To my great relief, my coworker Jill, who was one of the other facilitators, offered to take that session for me at the last minute so I could go lead her session on “Being Argumentative.” Why was she letting me lead it?

Because Daryl Hall was sitting in the room, ready to begin.

When I started the session, I had a little dream-within-a-dream where I saw myself beginning the session by admitting to being a huge, huge, HUGE fan of Daryl’s. In my mini-dream, it was obvious what a huge, huge, HUGE mistake that would be. I snapped back to “reality” and began the session by asking for intros around the circle. Daryl was clearly grateful to be being treated like everyone else.

Incidentally, shortly after the session began, a man I recognized walked by and a woman’s head with no body floated by beside him. I recognized the head, too, and said hello, and she and I chit-chatted for a minute before I turned back to my session. I have no idea what that section of the dream means.

From the “eschew obfuscation” school of communication…

Friday, January 28th, 2005

Quite possibly the most brilliant piece of technical writing I’ve seen all minute:

Yes/no
The “yes/no” data type can have two values: “yes” represents the affirmative and “no” represents the negative.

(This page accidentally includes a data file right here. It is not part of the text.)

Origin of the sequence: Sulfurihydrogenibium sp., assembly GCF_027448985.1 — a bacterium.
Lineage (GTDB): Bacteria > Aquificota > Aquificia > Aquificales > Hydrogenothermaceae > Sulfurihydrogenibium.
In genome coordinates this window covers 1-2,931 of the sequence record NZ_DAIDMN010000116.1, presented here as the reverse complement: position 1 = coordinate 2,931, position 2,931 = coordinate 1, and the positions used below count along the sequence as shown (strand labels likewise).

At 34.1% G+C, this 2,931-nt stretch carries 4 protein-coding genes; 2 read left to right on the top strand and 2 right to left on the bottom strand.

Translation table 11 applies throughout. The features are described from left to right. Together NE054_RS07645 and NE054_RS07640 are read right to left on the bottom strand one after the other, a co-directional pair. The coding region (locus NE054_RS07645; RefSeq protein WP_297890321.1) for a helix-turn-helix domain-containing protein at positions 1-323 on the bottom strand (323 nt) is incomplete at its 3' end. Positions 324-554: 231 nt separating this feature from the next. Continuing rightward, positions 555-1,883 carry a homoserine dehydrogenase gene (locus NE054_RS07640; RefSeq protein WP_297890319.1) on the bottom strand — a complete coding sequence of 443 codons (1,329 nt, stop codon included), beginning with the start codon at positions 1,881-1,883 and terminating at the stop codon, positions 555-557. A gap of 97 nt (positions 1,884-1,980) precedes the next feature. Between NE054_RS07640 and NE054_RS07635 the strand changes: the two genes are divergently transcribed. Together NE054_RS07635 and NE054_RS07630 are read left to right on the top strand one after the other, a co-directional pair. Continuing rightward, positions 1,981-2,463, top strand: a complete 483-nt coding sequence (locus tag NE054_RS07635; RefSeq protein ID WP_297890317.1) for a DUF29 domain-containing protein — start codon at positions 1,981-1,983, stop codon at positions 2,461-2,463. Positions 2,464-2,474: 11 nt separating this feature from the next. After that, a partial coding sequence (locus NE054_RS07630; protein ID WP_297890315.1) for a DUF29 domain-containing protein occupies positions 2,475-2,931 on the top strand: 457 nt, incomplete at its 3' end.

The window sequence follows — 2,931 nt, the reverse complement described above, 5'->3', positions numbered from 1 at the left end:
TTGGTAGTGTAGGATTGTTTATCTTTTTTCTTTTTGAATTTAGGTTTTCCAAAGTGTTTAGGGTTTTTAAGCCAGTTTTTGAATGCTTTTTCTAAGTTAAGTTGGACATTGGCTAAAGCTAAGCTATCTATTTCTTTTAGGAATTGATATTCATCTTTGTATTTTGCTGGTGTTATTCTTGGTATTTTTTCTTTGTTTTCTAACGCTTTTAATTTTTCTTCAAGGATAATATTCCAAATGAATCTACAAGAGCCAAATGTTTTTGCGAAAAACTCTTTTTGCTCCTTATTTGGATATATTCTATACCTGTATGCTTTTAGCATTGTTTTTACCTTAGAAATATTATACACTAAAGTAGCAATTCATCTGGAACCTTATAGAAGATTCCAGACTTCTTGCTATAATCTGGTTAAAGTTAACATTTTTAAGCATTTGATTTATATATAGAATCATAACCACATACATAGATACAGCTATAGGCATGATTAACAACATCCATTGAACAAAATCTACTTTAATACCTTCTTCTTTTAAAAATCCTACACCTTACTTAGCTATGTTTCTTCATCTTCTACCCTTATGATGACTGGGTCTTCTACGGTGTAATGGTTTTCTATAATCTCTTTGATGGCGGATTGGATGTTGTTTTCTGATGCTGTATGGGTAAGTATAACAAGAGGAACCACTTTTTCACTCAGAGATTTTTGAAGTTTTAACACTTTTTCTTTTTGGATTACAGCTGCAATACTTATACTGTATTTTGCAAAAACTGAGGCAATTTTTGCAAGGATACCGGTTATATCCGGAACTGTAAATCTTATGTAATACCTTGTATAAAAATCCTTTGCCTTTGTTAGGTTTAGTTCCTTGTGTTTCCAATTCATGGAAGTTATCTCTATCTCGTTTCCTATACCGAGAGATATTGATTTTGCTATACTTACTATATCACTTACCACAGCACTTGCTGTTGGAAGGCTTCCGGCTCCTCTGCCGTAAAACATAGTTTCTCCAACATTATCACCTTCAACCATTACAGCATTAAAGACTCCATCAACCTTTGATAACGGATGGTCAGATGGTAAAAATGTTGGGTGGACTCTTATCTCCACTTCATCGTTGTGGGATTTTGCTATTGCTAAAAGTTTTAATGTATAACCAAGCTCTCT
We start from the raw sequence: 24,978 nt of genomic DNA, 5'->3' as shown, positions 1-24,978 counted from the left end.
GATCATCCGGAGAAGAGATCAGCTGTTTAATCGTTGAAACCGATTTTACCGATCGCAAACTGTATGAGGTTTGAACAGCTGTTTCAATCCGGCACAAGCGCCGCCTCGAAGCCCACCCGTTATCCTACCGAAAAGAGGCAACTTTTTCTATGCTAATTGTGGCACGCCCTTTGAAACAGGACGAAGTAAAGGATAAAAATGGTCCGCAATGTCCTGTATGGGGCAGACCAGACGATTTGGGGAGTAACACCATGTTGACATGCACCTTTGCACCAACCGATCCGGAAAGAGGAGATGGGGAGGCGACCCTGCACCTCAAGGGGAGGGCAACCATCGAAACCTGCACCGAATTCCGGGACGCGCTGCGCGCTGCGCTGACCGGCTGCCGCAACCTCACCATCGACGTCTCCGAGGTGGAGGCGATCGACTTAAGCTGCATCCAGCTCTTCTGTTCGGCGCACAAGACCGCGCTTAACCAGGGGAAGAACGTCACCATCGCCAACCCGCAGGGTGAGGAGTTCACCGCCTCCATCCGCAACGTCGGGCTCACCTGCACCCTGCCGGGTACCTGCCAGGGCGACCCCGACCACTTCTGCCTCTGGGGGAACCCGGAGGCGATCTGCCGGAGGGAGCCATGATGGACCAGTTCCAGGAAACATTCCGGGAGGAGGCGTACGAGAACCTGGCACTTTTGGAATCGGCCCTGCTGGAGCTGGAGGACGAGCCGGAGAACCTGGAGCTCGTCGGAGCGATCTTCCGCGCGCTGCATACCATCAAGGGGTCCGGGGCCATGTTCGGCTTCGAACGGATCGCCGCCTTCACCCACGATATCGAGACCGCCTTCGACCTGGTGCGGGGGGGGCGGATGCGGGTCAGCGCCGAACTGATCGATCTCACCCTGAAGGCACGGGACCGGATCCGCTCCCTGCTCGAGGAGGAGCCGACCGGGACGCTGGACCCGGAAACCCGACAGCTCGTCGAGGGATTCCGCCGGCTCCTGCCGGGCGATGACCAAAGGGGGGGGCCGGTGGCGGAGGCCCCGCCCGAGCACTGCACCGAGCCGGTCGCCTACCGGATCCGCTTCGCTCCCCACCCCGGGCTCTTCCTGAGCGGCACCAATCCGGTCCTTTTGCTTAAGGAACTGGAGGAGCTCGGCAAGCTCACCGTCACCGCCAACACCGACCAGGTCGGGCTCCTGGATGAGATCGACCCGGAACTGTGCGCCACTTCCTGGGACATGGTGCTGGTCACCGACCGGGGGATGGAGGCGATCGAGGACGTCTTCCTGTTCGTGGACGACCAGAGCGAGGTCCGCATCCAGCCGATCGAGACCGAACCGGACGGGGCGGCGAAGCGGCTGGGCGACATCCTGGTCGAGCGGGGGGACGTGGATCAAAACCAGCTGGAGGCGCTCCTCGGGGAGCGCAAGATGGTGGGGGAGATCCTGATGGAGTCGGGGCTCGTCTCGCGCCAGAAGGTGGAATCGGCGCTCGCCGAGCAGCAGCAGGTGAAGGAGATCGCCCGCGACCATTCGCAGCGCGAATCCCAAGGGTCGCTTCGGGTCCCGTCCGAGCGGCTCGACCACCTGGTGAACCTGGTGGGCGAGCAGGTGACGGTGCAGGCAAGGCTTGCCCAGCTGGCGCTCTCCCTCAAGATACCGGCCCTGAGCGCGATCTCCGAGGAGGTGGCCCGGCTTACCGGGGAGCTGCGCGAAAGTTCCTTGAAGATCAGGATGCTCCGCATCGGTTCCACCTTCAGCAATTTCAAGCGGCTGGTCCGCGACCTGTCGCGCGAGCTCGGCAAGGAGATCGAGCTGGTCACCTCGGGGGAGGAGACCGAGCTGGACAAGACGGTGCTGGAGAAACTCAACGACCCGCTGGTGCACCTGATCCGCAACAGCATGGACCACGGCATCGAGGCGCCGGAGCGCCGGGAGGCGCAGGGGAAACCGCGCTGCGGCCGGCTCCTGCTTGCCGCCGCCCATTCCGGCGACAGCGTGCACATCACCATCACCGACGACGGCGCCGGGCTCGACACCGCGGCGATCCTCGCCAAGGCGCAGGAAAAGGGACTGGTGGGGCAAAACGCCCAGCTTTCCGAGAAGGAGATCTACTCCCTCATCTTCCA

Wish us luck!

Wednesday, January 26th, 2005

We made an offer on another house yesterday morning. It’s going to be a tough one and may even turn into a bidding war. If that happens, we’ll step out. We already raised our offer yesterday afternoon to meet their asking price, but that’s as far as we want to go. It’s a great house (well, it will be after someone gives it the renovation it deserves), and Karsten and I are very hopeful, but we don’t want to get carried away and bid too much since it needs a lot of work.

But if you can spare any good luck wishes, we’d love to have ‘em!

Because I just went GAY all of a sudden!

Wednesday, January 26th, 2005

I hope doesn’t mind me pimpin’ him, ’cause this is one of his best essay/rant things yet.